• The marula, or the Tree of Life, is considered a sacred species in Africa. Drought resistant, it produces succulent fruits, particularly rich in minerals and vitamin C (they are 4 to 8 times more prolific than an orange). The fruit contains nutty seeds that are prized by rodents such as squirrels. Synonymous with abundance, a marula tree can produce between 500 kg and 1.5 tonnes of fruit per season (January to March). Its leaves and fruit are highly valued by animals in the South African savannah, including elephants, giraffes, warthogs, monkeys, antelopes and ostriches. Marula fruit is also used by humans to produce jam, juice, jelly and an alcoholic drink (Amarula, a fruit liquor). In addition to the fruit, the kernel, leaves and bark of the marula tree are used for cooking oil, cosmetics, bioethanol, rope, brown dye, malaria, heartburn, coffee substitute and insecticide.
  • Marulas are dioecious trees (male or female). Since ancient times, infusions of the bark have been used by pregnant women to determine the sex of their unborn child. If a woman wants a son, she uses the male tree, and for a daughter, the female tree. According to legend, if the child of the opposite sex is born, it is said to be able to defy the spirits.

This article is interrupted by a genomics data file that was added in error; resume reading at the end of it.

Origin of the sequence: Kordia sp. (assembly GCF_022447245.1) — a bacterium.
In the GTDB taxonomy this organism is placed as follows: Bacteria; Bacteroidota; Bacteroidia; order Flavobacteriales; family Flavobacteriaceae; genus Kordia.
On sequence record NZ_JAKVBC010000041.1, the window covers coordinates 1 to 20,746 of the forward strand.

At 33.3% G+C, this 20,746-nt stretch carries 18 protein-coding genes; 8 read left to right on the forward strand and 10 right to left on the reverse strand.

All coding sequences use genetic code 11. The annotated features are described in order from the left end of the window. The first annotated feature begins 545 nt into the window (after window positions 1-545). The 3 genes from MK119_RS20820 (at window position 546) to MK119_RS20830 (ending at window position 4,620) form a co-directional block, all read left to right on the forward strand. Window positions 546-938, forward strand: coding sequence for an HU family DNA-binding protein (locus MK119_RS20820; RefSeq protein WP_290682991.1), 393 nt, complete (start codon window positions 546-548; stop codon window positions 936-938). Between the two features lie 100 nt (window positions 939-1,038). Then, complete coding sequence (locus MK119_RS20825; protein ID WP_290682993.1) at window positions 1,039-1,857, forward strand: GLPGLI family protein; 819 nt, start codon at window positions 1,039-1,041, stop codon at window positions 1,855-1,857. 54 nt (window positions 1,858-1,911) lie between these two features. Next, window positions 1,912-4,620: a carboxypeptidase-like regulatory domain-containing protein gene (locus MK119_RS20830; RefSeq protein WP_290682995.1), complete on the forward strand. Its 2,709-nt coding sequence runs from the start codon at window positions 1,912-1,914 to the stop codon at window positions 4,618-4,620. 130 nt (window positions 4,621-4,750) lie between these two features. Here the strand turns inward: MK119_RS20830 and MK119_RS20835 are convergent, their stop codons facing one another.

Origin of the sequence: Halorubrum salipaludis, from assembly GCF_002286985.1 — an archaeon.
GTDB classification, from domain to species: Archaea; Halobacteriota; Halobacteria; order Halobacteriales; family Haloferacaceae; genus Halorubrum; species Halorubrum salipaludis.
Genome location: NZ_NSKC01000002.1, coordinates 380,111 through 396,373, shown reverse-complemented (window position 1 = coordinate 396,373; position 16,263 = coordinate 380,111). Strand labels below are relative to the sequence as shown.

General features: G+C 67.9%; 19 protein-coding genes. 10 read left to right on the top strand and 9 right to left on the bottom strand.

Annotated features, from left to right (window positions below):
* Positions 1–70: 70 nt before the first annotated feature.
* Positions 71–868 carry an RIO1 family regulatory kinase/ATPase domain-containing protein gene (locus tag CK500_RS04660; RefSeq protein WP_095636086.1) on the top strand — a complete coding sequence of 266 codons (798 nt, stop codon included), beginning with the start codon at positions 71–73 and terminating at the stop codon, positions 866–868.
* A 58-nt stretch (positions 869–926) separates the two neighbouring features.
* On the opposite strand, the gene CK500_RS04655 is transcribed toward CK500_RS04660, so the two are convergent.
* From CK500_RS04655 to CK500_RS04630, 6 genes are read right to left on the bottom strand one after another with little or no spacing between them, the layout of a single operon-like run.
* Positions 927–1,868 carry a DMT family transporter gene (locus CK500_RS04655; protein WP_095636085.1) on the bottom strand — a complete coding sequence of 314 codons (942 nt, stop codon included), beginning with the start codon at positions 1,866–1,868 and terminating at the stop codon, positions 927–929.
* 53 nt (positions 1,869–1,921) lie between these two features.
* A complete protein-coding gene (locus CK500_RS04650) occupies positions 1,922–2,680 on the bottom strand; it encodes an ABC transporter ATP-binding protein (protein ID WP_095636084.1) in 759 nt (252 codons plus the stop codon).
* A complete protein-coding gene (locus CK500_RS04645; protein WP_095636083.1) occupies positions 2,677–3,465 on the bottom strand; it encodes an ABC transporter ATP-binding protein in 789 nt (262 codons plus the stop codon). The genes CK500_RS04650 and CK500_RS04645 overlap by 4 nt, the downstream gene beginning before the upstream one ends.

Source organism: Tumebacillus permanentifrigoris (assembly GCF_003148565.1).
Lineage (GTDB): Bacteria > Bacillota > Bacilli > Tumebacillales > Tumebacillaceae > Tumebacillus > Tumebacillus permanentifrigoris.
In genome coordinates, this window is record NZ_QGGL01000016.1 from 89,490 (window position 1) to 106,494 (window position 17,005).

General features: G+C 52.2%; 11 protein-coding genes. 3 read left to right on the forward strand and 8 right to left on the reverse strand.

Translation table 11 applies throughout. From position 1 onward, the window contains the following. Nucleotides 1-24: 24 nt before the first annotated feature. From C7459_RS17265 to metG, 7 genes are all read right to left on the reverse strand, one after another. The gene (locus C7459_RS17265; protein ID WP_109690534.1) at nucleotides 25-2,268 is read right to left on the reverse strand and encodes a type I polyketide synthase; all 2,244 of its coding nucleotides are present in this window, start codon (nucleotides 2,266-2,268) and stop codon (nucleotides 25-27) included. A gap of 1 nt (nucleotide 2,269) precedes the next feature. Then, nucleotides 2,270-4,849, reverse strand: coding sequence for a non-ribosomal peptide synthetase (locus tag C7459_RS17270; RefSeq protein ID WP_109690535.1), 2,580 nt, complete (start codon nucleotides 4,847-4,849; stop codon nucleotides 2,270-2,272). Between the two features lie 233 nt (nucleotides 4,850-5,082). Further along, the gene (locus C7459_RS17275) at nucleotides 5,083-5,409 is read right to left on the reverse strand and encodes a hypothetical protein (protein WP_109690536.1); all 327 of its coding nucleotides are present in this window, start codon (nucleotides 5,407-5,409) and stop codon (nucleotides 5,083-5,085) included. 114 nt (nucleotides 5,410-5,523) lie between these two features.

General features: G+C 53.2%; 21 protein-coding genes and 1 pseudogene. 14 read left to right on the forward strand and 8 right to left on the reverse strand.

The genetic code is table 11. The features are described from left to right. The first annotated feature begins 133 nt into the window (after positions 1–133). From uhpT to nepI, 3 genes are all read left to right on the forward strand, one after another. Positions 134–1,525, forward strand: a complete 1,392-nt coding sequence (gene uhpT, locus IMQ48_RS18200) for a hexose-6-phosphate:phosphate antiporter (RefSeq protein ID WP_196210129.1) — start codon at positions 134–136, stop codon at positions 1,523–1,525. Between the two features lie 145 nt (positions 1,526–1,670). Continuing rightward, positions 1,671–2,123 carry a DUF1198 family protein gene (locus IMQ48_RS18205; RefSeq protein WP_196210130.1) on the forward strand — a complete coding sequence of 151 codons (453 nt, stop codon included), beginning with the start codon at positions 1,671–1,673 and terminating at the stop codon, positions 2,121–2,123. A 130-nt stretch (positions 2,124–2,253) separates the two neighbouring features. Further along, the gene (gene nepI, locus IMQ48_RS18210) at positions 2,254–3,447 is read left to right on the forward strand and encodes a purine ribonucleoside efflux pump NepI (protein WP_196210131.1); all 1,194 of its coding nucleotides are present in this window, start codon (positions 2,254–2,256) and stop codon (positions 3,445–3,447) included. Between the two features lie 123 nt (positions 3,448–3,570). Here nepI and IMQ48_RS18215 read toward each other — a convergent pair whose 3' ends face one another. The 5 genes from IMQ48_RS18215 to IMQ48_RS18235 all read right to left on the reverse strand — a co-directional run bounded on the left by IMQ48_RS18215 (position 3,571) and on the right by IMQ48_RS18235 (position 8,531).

• Kruger National Park can be reached by road (5-6 hours from the capital Pretoria) or by air via Kruger Mpumalanga International Airport (located east of the city of Nelspruit, in the southern section of the park) or Hoedspruit Airport to the west.
  • The park has a variety of accommodation options (campsites, lodges, huts, etc.) and a good road network for exploring the park by car. Some of the more upmarket accommodation have private airstrips.
  • If you wish to be accompanied by a guide (ranger), it is advisable to book their services in advance or to seek help from campsites such as Skukuza, Letaba and Berg-en-Dal.
  • If you intend to hire a car to visit the park, be careful and observe the speed limits (large animals can emerge from the vegetation).
  • The Pafuri area, located at the northern section of the Kruger National Park, near the border with Zimbabwe and Mozambique, is one of the best wildlife viewing areas during the dry season (June to September). The Luvuvhu River flows through this area, which represents only 1% of the park’s area but contains a large area of biodiversity, including the largest variety of birds. The banks of this river are home to a multitude of wildlife species that converge to drink.

Where to eat

  • The Bus Stop
    (original stop)
  • Cala la Pasta Italian Restaurant
    (Italian and family cuisine)
  • Pioneer's Butcher & Grill
    (high quality meat)

Where to go

  • Blyde River Canyon
    (red sandstone canyon)
  • Lowveld National Botanical Garden
    (superb botanical garden)
  • Skyway Trails
    (aerial adventure park)

Where to stay

  • Balule Satellite Camp
    (in harmony with nature)
  • Marc's Treehouse Lodge
    (atypical accommodation)
  • Kapama Karula
    (outstanding complex)